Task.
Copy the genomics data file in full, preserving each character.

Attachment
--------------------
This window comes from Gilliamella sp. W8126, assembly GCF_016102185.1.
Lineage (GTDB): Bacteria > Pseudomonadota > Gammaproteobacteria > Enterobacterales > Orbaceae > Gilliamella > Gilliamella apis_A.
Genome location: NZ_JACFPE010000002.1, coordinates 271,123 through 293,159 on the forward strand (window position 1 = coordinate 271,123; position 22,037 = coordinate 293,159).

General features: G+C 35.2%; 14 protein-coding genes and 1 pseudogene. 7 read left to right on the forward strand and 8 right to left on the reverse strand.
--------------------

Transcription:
This window comes from Gilliamella sp. W8126, assembly GCF_016102185.1.
Lineage (GTDB): Bacteria > Pseudomonadota > Gammaproteobacteria > Enterobacterales > Orbaceae > Gilliamella > Gilliamella apis_A.
Genome location: NZ_JACFPE010000002.1, coordinates 271,123 through 293,159 on the forward strand (window position 1 = coordinate 271,123; position 22,037 = coordinate 293,159).

General features: G+C 35.2%; 14 protein-coding genes and 1 pseudogene. 7 read left to right on the forward strand and 8 right to left on the reverse strand.